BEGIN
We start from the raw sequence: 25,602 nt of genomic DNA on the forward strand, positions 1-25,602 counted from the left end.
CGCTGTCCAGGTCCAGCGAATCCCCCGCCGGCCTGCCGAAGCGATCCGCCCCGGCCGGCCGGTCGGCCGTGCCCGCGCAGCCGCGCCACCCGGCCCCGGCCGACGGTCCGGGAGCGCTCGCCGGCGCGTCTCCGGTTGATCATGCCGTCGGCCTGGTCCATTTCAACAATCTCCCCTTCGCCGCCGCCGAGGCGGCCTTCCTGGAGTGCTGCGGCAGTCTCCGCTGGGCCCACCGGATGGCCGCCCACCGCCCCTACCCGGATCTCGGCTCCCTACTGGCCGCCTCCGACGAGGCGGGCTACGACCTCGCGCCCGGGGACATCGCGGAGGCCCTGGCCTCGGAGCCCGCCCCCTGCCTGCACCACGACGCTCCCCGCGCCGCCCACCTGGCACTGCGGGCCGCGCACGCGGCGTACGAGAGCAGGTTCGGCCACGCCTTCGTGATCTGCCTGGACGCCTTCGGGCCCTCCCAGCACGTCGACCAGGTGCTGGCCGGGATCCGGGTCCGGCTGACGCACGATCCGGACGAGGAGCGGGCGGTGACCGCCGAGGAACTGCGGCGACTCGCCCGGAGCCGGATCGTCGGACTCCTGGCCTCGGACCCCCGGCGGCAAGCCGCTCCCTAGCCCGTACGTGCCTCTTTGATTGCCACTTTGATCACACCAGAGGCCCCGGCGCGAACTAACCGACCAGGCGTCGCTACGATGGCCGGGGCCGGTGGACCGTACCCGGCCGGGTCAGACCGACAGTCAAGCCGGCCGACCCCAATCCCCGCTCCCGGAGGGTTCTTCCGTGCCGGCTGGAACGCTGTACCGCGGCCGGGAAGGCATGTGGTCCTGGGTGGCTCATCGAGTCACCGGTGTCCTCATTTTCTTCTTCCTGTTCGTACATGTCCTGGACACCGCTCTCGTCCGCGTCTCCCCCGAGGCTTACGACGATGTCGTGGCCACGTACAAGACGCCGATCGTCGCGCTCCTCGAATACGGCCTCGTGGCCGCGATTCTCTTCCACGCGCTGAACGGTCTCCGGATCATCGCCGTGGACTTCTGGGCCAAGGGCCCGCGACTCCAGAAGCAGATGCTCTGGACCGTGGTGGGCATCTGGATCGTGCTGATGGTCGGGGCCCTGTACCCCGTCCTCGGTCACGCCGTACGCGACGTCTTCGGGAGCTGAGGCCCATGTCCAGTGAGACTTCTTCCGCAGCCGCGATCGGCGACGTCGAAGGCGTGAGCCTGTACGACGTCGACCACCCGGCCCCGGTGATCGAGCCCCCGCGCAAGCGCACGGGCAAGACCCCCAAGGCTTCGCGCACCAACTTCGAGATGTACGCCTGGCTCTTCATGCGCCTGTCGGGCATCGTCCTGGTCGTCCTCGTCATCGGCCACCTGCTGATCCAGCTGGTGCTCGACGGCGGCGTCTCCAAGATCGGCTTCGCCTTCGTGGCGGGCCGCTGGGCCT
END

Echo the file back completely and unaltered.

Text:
We start from the raw sequence: 25,602 nt of genomic DNA on the forward strand, positions 1-25,602 counted from the left end.
CGCTGTCCAGGTCCAGCGAATCCCCCGCCGGCCTGCCGAAGCGATCCGCCCCGGCCGGCCGGTCGGCCGTGCCCGCGCAGCCGCGCCACCCGGCCCCGGCCGACGGTCCGGGAGCGCTCGCCGGCGCGTCTCCGGTTGATCATGCCGTCGGCCTGGTCCATTTCAACAATCTCCCCTTCGCCGCCGCCGAGGCGGCCTTCCTGGAGTGCTGCGGCAGTCTCCGCTGGGCCCACCGGATGGCCGCCCACCGCCCCTACCCGGATCTCGGCTCCCTACTGGCCGCCTCCGACGAGGCGGGCTACGACCTCGCGCCCGGGGACATCGCGGAGGCCCTGGCCTCGGAGCCCGCCCCCTGCCTGCACCACGACGCTCCCCGCGCCGCCCACCTGGCACTGCGGGCCGCGCACGCGGCGTACGAGAGCAGGTTCGGCCACGCCTTCGTGATCTGCCTGGACGCCTTCGGGCCCTCCCAGCACGTCGACCAGGTGCTGGCCGGGATCCGGGTCCGGCTGACGCACGATCCGGACGAGGAGCGGGCGGTGACCGCCGAGGAACTGCGGCGACTCGCCCGGAGCCGGATCGTCGGACTCCTGGCCTCGGACCCCCGGCGGCAAGCCGCTCCCTAGCCCGTACGTGCCTCTTTGATTGCCACTTTGATCACACCAGAGGCCCCGGCGCGAACTAACCGACCAGGCGTCGCTACGATGGCCGGGGCCGGTGGACCGTACCCGGCCGGGTCAGACCGACAGTCAAGCCGGCCGACCCCAATCCCCGCTCCCGGAGGGTTCTTCCGTGCCGGCTGGAACGCTGTACCGCGGCCGGGAAGGCATGTGGTCCTGGGTGGCTCATCGAGTCACCGGTGTCCTCATTTTCTTCTTCCTGTTCGTACATGTCCTGGACACCGCTCTCGTCCGCGTCTCCCCCGAGGCTTACGACGATGTCGTGGCCACGTACAAGACGCCGATCGTCGCGCTCCTCGAATACGGCCTCGTGGCCGCGATTCTCTTCCACGCGCTGAACGGTCTCCGGATCATCGCCGTGGACTTCTGGGCCAAGGGCCCGCGACTCCAGAAGCAGATGCTCTGGACCGTGGTGGGCATCTGGATCGTGCTGATGGTCGGGGCCCTGTACCCCGTCCTCGGTCACGCCGTACGCGACGTCTTCGGGAGCTGAGGCCCATGTCCAGTGAGACTTCTTCCGCAGCCGCGATCGGCGACGTCGAAGGCGTGAGCCTGTACGACGTCGACCACCCGGCCCCGGTGATCGAGCCCCCGCGCAAGCGCACGGGCAAGACCCCCAAGGCTTCGCGCACCAACTTCGAGATGTACGCCTGGCTCTTCATGCGCCTGTCGGGCATCGTCCTGGTCGTCCTCGTCATCGGCCACCTGCTGATCCAGCTGGTGCTCGACGGCGGCGTCTCCAAGATCGGCTTCGCCTTCGTGGCGGGCCGCTGGGCCT